tinuum, there should be identical taxonomies for failure root causes and context variables for both types of events.
The development of near-miss systems works best when the systems are initially established and designed for the benefit of those delivering care, for example, a hospital department. Data from this level can be aggregated for higher-level purposes—reports for hospital-wide systems and domain-specific nationwide systems. However, uses of the data require that the same data standards be applicable across all domains and at all levels of aggregation. Near-miss systems should be an integral part of clinical care and quality management information systems. To foster data reuse across all health care applications, the same data standards should be used for all applications.
In safety management literature, a near miss is defined in various ways. According to one definition, a near miss is an occurrence with potentially important safety-related effects which, in the end, was prevented from developing into actual consequences (Van der Schaaf, 1992). Near misses are also synonymous with “potential adverse events” (Bates et al., 1995b) and “close calls” (Department of Veterans Affairs, 2002). In this report, a near miss is defined as an act of commission or omission that could have harmed the patient but did not cause harm as a result of chance, prevention, or mitigation. In most cases, definitions of a near miss imply a model such as the incident causation model (see Figure 7-1), consisting of the following components or phases (Van der Schaaf, 1992):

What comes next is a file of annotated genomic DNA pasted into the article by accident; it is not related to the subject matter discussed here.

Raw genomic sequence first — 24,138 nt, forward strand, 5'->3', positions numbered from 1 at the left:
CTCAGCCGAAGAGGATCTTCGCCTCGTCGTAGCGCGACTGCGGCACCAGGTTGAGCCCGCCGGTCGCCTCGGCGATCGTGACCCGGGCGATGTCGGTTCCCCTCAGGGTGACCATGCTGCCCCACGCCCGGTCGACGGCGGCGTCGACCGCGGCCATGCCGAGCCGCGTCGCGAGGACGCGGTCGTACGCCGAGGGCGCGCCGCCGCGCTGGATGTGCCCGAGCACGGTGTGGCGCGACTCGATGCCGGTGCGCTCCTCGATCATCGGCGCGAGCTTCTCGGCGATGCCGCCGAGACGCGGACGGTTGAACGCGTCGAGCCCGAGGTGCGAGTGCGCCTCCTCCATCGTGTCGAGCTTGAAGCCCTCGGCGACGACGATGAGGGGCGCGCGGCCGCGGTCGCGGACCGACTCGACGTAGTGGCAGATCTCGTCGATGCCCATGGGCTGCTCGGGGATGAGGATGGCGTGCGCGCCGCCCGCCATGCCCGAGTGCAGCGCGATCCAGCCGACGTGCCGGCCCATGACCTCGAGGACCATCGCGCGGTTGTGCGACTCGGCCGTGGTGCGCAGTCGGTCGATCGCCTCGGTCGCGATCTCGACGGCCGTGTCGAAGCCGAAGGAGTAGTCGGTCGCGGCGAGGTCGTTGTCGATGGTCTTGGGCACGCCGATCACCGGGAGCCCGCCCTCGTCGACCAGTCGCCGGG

Initial failures—some instigating failure process (triggered by a human error, a technical or organizational failure, or a combination of the two).
Dangerous situation—a state of temporarily increased risk resulting from an initial failure but still without actual consequences.
Inadequate defenses—a failure of the official barriers (such as double-check procedures, automatic compensation by standby equipment, or problem-solving teams) built into the system to deal with this risk.
Recovery—a second informal set of (mainly human-based) barriers by which a developing risky situation is detected, understood, and corrected in time, thus limiting the sequence of events to a near-miss outcome instead of letting it develop further into an adverse event or worse.
According to the incident causation model, near misses are the immediate precursors to later possible adverse events. Examining near misses provides two types of information relevant for patient safety: (1) that on weak-